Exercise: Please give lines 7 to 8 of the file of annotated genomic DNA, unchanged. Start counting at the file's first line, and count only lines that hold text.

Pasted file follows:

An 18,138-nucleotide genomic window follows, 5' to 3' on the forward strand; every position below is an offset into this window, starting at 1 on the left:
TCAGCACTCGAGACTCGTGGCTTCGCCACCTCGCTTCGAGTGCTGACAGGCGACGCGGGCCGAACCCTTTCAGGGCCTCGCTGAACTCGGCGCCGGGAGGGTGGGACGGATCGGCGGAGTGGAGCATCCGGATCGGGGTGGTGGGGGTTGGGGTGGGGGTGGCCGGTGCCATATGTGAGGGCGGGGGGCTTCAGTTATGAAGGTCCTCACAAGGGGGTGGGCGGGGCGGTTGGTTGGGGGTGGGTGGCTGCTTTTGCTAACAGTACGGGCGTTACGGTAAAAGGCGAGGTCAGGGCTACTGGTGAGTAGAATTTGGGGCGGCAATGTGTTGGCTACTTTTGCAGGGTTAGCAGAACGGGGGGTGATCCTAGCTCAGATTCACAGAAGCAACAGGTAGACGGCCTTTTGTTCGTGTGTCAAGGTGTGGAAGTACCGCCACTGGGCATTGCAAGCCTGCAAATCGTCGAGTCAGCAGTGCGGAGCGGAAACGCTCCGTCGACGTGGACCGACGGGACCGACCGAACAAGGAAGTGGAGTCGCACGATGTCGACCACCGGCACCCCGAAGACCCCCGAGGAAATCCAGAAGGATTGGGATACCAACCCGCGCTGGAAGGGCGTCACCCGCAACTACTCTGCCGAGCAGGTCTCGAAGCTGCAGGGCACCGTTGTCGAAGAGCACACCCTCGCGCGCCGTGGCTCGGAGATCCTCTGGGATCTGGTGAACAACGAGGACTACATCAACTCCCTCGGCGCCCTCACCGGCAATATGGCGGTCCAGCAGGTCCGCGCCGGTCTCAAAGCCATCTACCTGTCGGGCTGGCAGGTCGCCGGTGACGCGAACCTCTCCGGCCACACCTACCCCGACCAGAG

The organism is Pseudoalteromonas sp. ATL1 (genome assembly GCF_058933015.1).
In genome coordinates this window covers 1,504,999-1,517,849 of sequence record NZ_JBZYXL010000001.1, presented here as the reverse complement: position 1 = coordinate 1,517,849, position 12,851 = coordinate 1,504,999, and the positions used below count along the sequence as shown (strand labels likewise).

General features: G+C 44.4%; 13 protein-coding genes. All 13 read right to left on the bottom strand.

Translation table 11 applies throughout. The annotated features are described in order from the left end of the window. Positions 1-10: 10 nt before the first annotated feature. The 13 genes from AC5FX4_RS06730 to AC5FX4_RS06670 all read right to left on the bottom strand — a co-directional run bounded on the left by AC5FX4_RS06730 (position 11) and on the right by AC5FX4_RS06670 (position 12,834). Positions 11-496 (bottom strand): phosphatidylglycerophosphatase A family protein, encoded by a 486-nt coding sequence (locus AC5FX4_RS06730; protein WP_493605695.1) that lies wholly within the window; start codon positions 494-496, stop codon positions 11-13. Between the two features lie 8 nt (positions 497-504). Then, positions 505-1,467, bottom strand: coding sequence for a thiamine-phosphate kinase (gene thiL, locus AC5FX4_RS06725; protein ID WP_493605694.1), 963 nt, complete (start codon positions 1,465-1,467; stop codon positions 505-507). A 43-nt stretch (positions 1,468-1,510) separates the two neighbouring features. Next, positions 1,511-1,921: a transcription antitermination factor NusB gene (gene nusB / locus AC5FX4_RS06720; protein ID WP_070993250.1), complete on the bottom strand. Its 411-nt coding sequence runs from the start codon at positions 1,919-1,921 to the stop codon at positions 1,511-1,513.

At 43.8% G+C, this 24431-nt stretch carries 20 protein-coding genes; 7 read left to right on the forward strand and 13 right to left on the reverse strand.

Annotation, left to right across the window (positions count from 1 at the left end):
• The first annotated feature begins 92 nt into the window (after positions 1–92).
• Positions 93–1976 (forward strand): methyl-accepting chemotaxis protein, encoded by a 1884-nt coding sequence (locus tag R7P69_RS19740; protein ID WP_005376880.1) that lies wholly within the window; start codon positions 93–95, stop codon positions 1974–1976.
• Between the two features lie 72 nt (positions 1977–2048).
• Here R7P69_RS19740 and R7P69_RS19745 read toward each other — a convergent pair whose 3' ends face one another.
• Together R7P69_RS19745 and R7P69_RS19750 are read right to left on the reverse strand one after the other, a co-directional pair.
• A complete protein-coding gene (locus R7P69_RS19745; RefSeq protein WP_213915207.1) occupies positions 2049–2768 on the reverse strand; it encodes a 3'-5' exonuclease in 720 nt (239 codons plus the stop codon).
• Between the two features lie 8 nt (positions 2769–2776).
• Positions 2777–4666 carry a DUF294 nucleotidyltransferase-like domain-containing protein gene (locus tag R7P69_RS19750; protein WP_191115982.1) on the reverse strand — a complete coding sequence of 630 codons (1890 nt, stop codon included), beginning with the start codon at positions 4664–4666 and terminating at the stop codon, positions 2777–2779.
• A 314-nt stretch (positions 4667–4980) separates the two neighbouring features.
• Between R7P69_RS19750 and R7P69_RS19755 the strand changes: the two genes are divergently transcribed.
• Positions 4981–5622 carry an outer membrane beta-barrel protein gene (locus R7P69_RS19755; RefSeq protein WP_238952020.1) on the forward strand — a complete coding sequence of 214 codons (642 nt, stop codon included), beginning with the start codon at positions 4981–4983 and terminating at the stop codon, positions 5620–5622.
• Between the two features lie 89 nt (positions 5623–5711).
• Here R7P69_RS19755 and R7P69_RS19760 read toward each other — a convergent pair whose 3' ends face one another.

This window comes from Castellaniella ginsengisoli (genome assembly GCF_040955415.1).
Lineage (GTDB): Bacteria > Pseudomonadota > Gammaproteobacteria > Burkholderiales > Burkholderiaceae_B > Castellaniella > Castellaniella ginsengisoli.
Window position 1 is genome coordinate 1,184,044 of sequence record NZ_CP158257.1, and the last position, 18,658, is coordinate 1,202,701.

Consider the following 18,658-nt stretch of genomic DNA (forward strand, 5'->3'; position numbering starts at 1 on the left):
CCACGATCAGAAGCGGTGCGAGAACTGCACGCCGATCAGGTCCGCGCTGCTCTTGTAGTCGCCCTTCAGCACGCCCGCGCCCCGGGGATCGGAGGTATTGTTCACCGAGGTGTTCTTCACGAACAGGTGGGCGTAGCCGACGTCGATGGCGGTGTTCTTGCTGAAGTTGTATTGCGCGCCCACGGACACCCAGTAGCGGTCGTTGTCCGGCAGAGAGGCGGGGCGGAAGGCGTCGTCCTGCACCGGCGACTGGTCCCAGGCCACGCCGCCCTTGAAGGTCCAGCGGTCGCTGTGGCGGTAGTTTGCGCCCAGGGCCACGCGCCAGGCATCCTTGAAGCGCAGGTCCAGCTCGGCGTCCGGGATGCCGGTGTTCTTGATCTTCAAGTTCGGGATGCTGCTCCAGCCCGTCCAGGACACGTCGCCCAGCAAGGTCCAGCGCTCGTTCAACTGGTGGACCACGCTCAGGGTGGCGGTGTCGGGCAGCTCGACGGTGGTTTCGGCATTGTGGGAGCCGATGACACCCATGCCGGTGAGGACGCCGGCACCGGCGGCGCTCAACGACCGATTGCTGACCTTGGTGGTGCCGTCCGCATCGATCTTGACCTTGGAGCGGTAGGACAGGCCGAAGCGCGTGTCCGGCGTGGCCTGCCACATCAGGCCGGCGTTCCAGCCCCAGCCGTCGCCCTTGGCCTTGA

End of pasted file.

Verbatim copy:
At 43.8% G+C, this 24431-nt stretch carries 20 protein-coding genes; 7 read left to right on the forward strand and 13 right to left on the reverse strand.

Annotation, left to right across the window (positions count from 1 at the left end):